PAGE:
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Is it possible to save too much for retirement?

September 30, 2011: 5:05 AM ET

My husband and I are in our late twenties and are avid savers with no debt except our mortgage. We have no major goals around the corner, but we do plan to have children in the next year or two. How much of our savings should we allocate toward our retirement accounts, and how much should we keep in investments that do not penalize us for early withdrawals over the next 40 years? We each max out our Roth IRAs and take part in employer-sponsored 401(k)s, but is there a point at which we may be contributing too much to our retirement accounts? – Katie H., San Diego

You've asked the universal question: How much should you save for retirement, and where should you be saving it? The answer is: It depends. "It's tough to give a good answer without knowing everything," says Annapolis financial planner Ted Toal. But while you probably can't save too much for retirement, it does make sense to diversify your savings beyond just your 401(k) and individual retirement account. "I've seen situations where clients hit retirement and all of their money is in tax-deferred accounts," Toal says. "It's not necessarily a bad thing, but it does raise tax issues, because they're paying income tax on 100 percent of their withdrawals."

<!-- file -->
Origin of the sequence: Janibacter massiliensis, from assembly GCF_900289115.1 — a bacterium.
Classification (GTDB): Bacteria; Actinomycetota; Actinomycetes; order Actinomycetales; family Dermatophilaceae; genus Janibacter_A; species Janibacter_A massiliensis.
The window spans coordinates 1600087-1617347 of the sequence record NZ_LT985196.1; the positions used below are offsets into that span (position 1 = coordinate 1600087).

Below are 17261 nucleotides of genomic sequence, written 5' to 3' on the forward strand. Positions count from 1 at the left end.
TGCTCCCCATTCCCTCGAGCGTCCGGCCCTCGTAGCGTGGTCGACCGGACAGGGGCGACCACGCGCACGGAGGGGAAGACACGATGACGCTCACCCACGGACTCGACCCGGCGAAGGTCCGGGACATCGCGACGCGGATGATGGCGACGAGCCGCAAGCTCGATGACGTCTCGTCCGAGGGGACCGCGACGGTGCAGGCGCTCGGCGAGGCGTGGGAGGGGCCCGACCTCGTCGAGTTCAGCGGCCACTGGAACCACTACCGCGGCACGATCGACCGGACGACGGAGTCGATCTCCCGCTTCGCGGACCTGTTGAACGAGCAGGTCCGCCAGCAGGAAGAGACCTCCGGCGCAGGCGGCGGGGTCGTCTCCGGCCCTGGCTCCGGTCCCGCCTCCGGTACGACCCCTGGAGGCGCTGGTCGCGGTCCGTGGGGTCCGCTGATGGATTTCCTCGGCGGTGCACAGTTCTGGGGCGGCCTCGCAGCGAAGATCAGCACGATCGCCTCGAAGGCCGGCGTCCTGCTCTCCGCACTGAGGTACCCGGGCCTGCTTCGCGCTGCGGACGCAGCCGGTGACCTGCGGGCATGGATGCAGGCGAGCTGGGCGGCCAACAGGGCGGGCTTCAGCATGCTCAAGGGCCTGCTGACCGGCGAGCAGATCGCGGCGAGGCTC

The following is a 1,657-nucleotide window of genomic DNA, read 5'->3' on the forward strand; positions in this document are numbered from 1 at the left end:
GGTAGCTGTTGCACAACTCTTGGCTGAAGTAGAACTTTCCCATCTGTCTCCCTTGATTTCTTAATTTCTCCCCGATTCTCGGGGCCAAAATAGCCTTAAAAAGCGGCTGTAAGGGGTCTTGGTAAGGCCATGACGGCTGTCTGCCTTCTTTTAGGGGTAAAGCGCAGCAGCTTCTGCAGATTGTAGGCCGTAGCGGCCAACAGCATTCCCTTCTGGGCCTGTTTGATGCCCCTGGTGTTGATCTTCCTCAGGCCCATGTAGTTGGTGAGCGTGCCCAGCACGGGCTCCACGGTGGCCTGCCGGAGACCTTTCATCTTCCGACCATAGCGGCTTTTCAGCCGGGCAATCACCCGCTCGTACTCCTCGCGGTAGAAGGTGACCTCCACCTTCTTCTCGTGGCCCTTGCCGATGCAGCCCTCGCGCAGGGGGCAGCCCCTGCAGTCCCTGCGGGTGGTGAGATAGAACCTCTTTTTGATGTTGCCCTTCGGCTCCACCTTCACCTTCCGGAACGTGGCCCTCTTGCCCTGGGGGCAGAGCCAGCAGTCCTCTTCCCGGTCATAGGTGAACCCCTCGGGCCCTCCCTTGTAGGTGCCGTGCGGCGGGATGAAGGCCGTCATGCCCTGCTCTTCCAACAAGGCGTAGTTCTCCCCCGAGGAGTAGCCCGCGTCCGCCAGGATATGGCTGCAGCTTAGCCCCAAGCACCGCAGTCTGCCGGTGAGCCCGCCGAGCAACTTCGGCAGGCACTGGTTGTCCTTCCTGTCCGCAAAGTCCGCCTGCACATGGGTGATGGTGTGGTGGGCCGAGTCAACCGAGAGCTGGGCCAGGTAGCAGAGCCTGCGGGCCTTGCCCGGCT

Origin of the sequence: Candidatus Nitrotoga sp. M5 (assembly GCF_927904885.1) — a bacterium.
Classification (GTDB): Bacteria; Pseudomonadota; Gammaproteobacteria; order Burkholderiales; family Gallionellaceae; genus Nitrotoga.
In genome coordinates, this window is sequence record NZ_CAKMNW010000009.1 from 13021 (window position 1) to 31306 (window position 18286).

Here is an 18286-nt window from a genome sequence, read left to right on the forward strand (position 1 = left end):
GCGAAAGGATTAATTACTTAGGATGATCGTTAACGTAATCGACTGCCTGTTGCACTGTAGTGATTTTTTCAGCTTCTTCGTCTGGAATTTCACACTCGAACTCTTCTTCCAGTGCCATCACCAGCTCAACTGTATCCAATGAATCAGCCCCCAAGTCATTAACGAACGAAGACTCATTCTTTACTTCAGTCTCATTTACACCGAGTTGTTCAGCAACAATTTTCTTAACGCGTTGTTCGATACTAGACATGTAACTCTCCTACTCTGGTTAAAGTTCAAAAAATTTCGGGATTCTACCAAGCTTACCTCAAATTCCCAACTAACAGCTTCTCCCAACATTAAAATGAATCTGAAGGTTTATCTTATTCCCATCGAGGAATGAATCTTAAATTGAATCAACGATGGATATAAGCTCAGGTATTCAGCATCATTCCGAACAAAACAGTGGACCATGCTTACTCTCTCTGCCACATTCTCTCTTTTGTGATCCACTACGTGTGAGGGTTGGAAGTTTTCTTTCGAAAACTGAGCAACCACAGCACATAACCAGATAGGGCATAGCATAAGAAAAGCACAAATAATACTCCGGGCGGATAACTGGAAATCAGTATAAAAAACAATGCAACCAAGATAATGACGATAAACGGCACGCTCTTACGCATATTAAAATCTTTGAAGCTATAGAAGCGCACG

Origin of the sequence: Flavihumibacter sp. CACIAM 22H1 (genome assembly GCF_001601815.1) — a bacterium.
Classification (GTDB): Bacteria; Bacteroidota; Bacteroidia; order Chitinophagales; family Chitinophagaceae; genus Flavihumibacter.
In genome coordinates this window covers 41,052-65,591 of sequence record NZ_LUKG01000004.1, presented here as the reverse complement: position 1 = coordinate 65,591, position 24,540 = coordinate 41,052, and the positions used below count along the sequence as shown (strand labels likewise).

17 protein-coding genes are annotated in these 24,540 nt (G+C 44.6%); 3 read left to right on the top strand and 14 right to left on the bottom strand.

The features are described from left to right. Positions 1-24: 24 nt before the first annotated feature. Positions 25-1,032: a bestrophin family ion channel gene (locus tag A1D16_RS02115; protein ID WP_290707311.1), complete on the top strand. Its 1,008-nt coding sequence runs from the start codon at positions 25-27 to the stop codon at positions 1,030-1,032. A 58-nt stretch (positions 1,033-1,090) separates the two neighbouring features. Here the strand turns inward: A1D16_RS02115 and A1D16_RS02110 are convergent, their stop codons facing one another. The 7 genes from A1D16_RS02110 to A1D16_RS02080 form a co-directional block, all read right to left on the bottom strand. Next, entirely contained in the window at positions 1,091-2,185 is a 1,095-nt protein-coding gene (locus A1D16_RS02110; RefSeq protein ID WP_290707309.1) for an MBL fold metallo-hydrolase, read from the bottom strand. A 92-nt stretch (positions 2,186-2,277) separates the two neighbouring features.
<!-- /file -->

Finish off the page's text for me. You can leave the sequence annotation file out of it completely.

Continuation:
A good mix of retirement savings includes some in a 401(k) or other tax-deferred account, some in a Roth (since withdrawals are tax-free in retirement), and some in a taxable account. That way, if you need to tap some of your savings before retirement—for a major home upgrade, say, or for expenses that pop up when you start having kids—you have a few options. You're young, so there's plenty of time for the unexpected.

A good plan of action: Save enough in your 401(k)s to get a company match, if one exists. After that, max out your Roth accounts. Then stash additional savings in a taxable account, such as a brokerage account. "Normally I recommend index funds or exchange-traded funds in there, as they tend to be more tax efficient than actively managed funds," and are therefore more suitable for taxable accounts, Toal says.

--Kate Ashford

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